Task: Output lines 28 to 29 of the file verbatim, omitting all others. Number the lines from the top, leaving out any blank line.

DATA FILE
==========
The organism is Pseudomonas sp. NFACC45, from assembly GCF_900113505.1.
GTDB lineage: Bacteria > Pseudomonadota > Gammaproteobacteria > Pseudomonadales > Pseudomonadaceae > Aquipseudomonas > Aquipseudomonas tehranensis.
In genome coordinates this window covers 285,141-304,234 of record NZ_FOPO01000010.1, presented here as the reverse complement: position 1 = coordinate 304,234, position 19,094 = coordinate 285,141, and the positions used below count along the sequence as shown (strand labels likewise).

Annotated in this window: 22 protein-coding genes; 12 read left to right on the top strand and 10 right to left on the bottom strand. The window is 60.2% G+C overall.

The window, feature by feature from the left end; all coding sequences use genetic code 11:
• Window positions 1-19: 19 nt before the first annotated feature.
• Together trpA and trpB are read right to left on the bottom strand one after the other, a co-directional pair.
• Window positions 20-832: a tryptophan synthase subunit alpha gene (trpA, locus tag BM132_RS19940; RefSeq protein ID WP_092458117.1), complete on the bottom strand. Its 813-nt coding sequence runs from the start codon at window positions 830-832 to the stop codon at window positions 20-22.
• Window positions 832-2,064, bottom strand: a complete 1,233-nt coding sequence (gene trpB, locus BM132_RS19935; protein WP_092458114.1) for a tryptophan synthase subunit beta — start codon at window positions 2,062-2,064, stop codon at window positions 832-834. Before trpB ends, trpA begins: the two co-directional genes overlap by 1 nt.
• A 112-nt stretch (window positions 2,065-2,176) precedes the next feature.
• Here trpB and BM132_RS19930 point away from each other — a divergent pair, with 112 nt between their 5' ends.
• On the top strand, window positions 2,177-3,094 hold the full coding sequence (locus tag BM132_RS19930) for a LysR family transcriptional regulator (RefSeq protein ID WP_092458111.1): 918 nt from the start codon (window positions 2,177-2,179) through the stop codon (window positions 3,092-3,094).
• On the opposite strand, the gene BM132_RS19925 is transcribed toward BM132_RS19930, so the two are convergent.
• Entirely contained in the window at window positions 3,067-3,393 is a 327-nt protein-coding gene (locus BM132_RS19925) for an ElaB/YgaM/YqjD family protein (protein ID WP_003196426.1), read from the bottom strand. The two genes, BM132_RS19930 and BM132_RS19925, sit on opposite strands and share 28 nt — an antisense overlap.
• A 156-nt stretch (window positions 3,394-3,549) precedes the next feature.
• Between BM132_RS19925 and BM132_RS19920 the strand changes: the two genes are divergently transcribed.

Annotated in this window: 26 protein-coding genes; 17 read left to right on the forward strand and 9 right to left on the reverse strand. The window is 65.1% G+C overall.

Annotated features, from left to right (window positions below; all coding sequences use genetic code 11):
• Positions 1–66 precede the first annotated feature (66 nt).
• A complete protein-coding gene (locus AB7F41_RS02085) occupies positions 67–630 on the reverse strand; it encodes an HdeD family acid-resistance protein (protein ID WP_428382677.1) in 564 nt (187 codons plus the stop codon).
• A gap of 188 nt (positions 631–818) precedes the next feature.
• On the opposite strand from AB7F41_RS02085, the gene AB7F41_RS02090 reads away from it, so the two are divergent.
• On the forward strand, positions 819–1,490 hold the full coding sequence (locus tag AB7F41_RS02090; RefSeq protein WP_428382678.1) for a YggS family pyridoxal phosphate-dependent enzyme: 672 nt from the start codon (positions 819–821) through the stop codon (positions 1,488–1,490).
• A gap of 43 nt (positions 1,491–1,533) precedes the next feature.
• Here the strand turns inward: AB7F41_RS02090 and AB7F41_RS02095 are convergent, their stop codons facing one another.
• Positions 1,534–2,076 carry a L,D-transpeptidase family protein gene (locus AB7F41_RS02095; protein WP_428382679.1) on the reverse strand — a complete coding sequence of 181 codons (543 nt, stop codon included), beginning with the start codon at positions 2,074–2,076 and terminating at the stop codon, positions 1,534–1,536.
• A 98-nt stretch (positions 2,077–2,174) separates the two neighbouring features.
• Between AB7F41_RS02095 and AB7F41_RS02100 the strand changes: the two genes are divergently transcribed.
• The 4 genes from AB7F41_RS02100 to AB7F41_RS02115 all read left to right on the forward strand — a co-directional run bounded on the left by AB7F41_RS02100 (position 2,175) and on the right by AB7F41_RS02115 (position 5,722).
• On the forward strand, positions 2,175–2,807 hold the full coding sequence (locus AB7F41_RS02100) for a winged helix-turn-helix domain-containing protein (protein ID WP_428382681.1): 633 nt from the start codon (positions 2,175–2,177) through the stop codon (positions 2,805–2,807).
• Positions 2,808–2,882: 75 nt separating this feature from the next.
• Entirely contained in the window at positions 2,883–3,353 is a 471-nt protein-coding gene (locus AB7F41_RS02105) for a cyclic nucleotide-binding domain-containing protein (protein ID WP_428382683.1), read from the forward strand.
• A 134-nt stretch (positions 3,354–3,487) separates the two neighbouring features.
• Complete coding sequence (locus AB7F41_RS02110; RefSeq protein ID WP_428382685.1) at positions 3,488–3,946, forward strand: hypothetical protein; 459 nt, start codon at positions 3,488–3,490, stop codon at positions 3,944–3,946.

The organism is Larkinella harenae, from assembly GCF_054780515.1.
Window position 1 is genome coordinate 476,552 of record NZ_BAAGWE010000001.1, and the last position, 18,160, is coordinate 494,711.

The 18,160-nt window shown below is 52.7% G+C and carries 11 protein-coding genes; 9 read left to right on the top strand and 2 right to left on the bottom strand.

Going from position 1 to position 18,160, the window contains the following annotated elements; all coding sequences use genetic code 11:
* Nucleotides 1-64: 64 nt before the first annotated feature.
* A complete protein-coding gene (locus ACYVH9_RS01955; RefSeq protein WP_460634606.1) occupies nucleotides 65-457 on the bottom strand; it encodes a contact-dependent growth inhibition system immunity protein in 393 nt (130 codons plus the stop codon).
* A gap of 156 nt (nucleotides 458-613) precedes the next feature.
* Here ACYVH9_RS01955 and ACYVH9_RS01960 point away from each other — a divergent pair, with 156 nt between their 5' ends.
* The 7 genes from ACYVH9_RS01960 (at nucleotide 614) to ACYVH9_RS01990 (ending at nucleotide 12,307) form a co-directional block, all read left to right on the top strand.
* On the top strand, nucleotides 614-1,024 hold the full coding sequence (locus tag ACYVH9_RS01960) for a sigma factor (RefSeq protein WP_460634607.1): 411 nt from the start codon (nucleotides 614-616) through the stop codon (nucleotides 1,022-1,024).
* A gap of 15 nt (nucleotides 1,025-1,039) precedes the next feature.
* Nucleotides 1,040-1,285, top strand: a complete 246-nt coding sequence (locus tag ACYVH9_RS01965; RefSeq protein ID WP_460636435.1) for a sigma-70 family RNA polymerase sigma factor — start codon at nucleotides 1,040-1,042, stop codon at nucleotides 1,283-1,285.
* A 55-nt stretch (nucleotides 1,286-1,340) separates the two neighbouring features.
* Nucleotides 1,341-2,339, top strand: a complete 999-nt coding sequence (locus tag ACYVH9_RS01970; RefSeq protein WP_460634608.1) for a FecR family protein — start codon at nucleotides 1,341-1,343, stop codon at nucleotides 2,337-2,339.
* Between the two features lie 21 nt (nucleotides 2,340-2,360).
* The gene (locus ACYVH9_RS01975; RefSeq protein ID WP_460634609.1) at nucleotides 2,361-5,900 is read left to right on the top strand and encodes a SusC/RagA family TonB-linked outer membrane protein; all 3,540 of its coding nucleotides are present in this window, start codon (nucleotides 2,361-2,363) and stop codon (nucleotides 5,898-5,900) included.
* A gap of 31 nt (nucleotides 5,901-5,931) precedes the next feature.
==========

• Between AB7F41_RS02095 and AB7F41_RS02100 the strand changes: the two genes are divergently transcribed.
• The 4 genes from AB7F41_RS02100 to AB7F41_RS02115 all read left to right on the forward strand — a co-directional run bounded on the left by AB7F41_RS02100 (position 2,175) and on the right by AB7F41_RS02115 (position 5,722).